Administrative law – Decisions of administrative tribunals – Law Societies – Barristers and solicitors – Professional misconduct – Investigations – Abuse of process – Disclosure of record – Judicial review – Procedural requirements and fairness
Davidoff v. Law Society of Alberta,  A.J. No. 1442, 2011 ABQB 668, Alberta Court of Queen’s Bench, November 1, 2011, R.P. Belzil J.
In 1992, Davidoff pled guilty to serious criminal charges, and was sentenced to prison. Piragoff had been the Crown prosecutor. Davidoff alleged an abuse of process by the Crown, which was dismissed. In 2002, Davidoff, through counsel, filed a Law Society complaint against Piragoff for his role in the prosecution.
The Law Society appointed a member to investigate the complaint against Piragoff, and dismissed it. Piragoff was not interviewed and he provided no materials, but cross-examination of him during the abuse of process proceedings was included in the complaint materials. The complaint did not meet the threshold test for disciplinary proceedings.
Davidoff appealed the dismissal of his complaint to a Bencher Appeal Panel. His lawyer applied for full disclosure of the investigation report and all materials reviewed by the investigator. The Panel refused disclosure, saying it was obliged to keep all material confidential with the exception of any responses from the lawyer who was the subject of the complaint. There was no response from Piragoff and so no disclosure was made. The disclosure applications and the appeals from the complaint disposition were all dismissed.
Davidoff applied to the Court for an order of certiorari quashing the dismissal of his complaint against Piragoff. Davidoff argued that the duty of procedural fairness should include an obligation on the Law Society to disclose to him all information in its possession pertaining to the complaints made against Piragoff.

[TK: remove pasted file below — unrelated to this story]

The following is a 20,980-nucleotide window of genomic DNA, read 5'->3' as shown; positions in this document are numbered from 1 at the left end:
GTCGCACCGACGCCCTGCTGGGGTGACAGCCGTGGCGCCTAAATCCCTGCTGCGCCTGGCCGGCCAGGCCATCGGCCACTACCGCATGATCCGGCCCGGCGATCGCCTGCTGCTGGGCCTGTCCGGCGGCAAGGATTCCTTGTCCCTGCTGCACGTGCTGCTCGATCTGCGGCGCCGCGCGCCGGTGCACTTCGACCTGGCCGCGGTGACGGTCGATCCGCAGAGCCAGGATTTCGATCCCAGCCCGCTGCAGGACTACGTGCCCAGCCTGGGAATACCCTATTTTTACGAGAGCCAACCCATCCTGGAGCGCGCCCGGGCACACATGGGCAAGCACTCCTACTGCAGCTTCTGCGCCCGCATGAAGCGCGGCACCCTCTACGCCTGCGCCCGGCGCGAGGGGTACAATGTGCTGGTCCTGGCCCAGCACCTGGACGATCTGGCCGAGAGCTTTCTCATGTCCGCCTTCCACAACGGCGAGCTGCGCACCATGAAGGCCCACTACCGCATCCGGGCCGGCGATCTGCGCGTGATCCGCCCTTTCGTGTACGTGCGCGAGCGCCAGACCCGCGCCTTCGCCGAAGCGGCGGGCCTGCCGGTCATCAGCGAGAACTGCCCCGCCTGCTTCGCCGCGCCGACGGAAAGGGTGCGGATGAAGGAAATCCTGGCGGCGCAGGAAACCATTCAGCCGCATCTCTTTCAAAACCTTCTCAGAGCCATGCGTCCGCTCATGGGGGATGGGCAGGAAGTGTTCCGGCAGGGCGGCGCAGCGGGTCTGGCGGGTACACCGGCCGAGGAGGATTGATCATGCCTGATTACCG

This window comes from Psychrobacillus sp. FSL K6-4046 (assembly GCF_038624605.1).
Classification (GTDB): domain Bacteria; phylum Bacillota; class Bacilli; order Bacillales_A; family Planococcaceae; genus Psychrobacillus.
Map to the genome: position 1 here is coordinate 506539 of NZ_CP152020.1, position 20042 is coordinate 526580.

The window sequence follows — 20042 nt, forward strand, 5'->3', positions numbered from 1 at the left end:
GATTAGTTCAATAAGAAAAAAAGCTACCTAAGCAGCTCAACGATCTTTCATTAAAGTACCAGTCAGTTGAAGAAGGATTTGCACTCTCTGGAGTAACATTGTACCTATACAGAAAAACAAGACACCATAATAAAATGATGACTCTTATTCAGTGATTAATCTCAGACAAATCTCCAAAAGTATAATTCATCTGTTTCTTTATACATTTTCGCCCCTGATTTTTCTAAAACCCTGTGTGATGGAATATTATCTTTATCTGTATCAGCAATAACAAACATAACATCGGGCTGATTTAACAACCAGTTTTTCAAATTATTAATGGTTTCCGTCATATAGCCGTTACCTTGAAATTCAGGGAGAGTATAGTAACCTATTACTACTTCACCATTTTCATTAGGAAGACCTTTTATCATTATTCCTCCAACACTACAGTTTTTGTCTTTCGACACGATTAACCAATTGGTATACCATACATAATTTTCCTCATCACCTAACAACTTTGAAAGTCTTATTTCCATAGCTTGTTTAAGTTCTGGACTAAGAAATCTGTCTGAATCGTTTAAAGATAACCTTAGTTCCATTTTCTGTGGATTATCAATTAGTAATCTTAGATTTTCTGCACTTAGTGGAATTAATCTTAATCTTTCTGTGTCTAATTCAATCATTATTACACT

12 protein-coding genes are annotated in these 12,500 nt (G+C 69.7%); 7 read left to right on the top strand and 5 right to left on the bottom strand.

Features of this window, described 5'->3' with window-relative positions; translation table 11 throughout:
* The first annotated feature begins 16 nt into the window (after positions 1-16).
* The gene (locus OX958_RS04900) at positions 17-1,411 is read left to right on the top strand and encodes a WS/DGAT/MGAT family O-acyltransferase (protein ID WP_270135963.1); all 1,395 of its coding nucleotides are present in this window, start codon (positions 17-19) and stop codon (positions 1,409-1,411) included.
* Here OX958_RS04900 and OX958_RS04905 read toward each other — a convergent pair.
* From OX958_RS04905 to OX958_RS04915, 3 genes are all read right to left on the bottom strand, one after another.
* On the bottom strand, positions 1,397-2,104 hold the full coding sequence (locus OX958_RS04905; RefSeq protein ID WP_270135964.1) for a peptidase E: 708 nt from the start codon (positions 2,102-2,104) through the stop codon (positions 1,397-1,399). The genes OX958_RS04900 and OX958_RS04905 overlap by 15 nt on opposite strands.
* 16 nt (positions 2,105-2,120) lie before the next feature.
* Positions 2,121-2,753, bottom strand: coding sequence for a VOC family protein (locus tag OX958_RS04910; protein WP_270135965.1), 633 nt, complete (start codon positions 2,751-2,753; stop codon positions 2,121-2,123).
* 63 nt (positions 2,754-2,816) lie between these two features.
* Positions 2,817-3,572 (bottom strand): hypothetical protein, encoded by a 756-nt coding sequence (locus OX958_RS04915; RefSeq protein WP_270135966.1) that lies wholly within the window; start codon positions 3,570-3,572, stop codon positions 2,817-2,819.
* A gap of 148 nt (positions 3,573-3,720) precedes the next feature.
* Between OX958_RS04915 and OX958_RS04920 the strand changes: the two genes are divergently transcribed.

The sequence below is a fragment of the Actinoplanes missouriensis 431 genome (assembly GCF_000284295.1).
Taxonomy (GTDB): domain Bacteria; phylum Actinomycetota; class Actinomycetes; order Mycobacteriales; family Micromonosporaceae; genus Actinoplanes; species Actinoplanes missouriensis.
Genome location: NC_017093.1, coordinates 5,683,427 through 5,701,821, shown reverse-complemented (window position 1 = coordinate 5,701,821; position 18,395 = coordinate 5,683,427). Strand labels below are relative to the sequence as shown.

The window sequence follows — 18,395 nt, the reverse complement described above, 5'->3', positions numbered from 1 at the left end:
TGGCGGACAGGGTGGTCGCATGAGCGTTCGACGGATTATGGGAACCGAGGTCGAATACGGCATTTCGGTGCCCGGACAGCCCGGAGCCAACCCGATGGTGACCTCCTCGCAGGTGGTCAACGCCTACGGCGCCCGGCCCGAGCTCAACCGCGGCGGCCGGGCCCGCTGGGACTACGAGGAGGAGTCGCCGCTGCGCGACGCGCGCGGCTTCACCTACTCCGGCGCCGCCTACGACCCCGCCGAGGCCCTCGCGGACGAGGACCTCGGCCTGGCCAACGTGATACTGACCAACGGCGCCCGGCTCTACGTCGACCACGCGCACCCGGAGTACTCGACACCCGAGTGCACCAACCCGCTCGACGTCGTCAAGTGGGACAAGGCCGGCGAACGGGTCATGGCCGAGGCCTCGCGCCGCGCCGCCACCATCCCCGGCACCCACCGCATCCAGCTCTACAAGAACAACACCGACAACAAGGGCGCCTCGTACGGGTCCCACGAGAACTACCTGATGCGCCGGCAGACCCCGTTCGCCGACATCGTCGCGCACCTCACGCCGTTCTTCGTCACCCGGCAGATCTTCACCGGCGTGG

The Law Society acknowledged that Davidoff was owed a duty of procedural fairness, but said it had been satisfied. While the subject of a complaint might be entitled to disclosure, a complainant is not. There are sound policy reasons for balancing disclosure and confidentiality.
The Court agreed that the content of the duty of procedural fairness before a tribunal is “variable and contextual.” Here, the nature of the decision is limited to conduct proceedings regarding whether Davidoff engaged in professional misconduct and, if established, what penalty should be imposed. The Legal Profession Act creates a scheme for investigation of complaints made against members of the Law Society. The complainant has the right to file a complaint and receive a written response to it, and to participate in hearings where available. However, the Act does not make the complainant a party to the proceedings or give him any role in the complaint’s investigation. The Law Society Rules provide that records in the Law Society’s possession are confidential, subject to a few exceptions.
Although the decision in the complaint is important to Davidoff, and he is entitled to an assurance that a proper investigation was carried out, the complainant’s interests are outweighed by those of the member, Piragoff. Professionals responding to complaints are also entitled to a duty of procedural fairness. Piragoff could be subject to sanctions including disbarment if serious misconduct were established against him; his professional reputation is at risk, and his privacy interest is significant, particularly given his vehement denial of wrongdoing. “He is the sole individual in jeopardy.” (para. 32)
A self-regulating profession has a duty to the public to respond to complaints properly, and disclosure of its records might hamper its ability to investigate complaints. Not every application for judicial review attracts a requirement for full disclosure.
In this context, the duty of procedural fairness to Davidoff does not encompass a right to disclosure of the Law Society’s investigation of the complaint. The application for disclosure was dismissed
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